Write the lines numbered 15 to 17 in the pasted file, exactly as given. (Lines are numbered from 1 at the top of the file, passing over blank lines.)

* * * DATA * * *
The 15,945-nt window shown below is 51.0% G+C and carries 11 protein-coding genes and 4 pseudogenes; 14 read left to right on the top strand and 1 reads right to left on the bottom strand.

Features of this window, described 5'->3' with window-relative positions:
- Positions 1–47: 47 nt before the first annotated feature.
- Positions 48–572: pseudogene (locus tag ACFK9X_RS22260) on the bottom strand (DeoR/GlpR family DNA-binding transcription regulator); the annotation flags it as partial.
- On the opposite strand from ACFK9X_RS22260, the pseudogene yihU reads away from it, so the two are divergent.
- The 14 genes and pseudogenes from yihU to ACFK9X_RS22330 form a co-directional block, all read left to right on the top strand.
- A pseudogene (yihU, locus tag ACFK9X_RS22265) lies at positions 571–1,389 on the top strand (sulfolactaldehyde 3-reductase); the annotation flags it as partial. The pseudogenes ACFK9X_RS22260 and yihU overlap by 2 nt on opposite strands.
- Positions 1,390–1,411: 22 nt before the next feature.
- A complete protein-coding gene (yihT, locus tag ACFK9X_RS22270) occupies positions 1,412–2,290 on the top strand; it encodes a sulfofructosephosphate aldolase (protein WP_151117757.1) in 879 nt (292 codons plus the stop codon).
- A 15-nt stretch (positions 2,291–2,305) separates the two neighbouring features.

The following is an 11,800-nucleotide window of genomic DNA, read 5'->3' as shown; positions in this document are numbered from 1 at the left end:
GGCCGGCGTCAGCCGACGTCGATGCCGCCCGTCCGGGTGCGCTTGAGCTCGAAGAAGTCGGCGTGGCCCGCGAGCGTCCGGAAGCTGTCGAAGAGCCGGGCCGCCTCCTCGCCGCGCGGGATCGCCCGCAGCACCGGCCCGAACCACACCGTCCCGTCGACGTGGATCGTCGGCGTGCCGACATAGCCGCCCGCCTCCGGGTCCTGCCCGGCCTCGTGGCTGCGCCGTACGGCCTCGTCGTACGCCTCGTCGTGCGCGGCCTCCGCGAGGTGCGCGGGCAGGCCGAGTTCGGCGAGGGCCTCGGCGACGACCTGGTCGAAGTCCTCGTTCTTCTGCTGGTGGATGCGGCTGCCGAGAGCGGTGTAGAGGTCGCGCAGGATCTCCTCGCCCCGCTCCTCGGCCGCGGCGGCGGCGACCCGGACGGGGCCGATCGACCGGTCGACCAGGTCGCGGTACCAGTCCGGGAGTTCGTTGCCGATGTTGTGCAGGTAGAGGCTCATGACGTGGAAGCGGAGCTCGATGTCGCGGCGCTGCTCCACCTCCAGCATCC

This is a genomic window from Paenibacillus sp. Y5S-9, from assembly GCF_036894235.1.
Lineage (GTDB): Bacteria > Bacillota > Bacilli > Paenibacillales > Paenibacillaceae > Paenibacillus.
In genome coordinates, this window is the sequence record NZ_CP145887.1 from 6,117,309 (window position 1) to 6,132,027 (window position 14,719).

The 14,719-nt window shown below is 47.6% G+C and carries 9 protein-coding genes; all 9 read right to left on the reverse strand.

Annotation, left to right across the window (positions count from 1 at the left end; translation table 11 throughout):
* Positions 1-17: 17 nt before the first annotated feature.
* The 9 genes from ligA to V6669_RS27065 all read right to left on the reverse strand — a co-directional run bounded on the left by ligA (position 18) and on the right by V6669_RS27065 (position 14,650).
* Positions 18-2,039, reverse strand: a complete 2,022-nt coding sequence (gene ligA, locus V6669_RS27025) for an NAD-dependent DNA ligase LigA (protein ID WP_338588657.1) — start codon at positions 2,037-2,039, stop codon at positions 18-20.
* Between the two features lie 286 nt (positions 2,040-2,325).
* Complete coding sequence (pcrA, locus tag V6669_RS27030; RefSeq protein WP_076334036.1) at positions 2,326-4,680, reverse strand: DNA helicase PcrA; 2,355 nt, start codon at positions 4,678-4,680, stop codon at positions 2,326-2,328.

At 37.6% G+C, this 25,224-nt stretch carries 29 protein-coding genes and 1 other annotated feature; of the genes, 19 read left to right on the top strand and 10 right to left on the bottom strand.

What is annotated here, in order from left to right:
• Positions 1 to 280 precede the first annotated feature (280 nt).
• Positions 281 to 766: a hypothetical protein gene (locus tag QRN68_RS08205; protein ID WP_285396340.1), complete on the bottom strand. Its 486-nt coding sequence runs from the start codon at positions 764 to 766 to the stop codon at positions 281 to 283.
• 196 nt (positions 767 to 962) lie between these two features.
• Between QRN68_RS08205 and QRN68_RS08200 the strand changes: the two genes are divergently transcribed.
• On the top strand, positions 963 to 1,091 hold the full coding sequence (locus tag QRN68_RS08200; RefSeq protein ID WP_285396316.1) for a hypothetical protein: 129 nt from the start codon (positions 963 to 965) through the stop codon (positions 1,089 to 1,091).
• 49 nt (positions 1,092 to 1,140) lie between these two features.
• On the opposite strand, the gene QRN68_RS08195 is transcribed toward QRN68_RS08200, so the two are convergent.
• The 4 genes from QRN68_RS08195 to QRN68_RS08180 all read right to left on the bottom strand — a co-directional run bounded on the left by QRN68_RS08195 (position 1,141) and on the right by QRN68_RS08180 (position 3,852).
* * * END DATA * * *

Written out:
In genome coordinates, this window is the sequence record NZ_CP145887.1 from 6,117,309 (window position 1) to 6,132,027 (window position 14,719).

The 14,719-nt window shown below is 47.6% G+C and carries 9 protein-coding genes; all 9 read right to left on the reverse strand.

Annotation, left to right across the window (positions count from 1 at the left end; translation table 11 throughout):